Personnel: Kenny G (vocals, flute, saxophone, synthesizer, percussion); Barry Johnson (vocals); Steve Horton, Marlon McClain, Ira Seigal (guitar); Kashif (keyboards, Synclavier, synthesizer, bass, percussion); Jeff Lorber, Barry Eastman, Paul Lawrence Jones III (keyboards); Peter Scherer (Synclavier); Wayne Braithwaite (synthesizer, bass, percussion); Omar Hakim, Leslie Ming, Yogi Horton (drums); Bashiri Johnson, Steve Kroon (percussion); Lillo Thomas, B.J. Nelson, Steve Horton, La La, Yolanda Lee, Freddie Jackson, Jan And Angie background vocals).
Recorded at Celestial Sounds Studios, New York, New York.
Liner Note Author: Alex Henderson .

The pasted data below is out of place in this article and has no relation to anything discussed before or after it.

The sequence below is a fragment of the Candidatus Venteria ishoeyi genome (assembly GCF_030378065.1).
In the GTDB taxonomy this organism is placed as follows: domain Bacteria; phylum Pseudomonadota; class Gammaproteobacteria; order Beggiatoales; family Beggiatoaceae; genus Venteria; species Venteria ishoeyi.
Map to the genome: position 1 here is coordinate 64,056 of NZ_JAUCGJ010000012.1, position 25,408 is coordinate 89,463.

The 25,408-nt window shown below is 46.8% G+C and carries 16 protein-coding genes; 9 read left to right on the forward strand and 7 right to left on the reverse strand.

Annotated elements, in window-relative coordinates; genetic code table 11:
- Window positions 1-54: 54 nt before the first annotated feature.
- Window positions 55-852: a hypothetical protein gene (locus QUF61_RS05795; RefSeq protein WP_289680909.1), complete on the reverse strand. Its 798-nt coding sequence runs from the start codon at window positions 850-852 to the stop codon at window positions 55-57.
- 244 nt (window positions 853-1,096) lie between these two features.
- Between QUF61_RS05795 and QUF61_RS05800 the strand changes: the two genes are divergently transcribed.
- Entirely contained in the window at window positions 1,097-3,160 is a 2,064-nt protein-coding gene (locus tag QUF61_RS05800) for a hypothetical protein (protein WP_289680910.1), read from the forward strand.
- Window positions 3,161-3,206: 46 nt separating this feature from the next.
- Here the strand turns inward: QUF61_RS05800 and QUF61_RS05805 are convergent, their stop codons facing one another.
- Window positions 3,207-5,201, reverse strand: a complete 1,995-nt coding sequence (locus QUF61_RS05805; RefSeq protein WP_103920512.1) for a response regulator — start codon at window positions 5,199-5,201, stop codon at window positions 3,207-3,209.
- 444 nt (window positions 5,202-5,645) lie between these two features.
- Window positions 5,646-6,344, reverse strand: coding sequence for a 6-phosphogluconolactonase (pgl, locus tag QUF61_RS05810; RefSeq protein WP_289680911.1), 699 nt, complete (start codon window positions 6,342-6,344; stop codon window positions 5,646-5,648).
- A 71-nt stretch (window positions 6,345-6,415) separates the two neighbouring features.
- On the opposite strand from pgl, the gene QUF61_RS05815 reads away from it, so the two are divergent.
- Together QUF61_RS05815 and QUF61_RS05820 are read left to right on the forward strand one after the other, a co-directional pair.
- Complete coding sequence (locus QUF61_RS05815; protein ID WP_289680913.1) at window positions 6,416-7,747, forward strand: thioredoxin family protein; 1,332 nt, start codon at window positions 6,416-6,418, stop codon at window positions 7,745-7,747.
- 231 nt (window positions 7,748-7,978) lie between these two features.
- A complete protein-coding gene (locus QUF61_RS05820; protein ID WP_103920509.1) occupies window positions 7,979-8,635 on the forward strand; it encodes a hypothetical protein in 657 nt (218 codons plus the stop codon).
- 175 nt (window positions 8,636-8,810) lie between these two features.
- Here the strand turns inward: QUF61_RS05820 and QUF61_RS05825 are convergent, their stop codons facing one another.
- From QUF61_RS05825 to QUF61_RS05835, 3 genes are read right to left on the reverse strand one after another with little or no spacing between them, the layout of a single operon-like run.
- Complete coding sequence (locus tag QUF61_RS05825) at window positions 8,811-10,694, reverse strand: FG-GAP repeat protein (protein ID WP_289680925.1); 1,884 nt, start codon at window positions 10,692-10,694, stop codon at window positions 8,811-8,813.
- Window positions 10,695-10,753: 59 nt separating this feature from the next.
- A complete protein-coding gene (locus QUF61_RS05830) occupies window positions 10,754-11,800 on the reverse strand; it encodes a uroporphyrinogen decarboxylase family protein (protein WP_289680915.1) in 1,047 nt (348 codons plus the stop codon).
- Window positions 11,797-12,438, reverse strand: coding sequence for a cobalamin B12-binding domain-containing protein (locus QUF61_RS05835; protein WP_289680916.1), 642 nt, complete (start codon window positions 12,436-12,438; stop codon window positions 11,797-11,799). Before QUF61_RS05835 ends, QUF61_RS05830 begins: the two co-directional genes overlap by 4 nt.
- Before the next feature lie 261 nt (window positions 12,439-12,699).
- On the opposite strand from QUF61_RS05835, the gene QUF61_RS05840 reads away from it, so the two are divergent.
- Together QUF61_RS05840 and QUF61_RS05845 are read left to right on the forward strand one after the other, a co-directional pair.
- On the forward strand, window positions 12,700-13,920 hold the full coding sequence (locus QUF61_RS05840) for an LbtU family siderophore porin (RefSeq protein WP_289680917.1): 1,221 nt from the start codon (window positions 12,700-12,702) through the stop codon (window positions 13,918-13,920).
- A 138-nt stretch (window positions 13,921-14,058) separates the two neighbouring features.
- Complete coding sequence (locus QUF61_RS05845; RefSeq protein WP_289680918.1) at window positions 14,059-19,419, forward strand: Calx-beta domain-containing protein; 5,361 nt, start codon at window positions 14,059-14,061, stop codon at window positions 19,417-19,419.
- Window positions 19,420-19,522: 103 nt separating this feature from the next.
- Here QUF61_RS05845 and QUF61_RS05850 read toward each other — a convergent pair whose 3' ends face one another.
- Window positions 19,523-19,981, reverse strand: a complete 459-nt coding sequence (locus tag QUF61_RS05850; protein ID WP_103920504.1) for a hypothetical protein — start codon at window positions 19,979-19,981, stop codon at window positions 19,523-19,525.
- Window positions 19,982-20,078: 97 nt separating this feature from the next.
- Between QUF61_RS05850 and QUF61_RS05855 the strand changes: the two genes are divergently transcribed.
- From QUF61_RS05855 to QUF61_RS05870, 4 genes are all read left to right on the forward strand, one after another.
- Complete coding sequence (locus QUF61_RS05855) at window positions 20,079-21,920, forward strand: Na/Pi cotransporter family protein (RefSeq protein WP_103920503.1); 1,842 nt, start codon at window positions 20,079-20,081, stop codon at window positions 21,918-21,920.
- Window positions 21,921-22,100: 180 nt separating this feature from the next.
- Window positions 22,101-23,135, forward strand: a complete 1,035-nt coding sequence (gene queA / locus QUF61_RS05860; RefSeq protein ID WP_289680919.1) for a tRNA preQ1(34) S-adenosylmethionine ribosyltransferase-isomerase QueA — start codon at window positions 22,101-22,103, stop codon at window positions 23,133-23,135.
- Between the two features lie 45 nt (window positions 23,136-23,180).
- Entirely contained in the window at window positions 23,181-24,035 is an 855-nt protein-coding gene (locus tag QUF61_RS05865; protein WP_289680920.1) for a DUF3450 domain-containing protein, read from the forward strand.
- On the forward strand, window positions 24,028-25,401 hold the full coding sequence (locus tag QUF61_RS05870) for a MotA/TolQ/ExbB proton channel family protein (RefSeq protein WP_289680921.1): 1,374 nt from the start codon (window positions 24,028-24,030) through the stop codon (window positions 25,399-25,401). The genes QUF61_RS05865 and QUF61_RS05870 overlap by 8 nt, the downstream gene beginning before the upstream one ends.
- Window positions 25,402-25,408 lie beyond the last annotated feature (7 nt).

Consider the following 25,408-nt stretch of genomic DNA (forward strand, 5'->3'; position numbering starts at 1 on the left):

Kenny G's work can be divided into three main categories: first, his improvisatory fusion efforts as a Jeff Lorber sideman in the late '70s; second, his R&B-oriented albums of 1982-1985; and third, the elevator Muzak he has specialized in since 1986. Falling into the second category, G Force is a fairly decent urban contemporary release that clearly benefits from the input of Kashif (who serves as executive producer). Kashif was hot at the time, and the R&B singer/producer/songwriter had been burning up the charts with hits by Evelyn "Champagne" King, George Benson, Howard Johnson and himself. Kashif's stamp is all over this sleek album; you can hear it on both the tunes with R&B vocals ("Hi, How Ya Doin'" and "Do Me Right") and groove-oriented instrumentals like "I've Been Missin' You" and "I Wanna Be Yours." G Force, Kenny G's second album, is a long way from the adventurous fusion Kenny G had recorded with Lorber, and the sax solos he was taking in 1983 were hardly breathtaking. But thanks to Kashif's participation, G Force is an enjoyable, R&B-oriented date and is probably the best album he did as a leader (which isn't saying a lot, considering how boring most of his subsequent projects would be). ~ Alex Henderson
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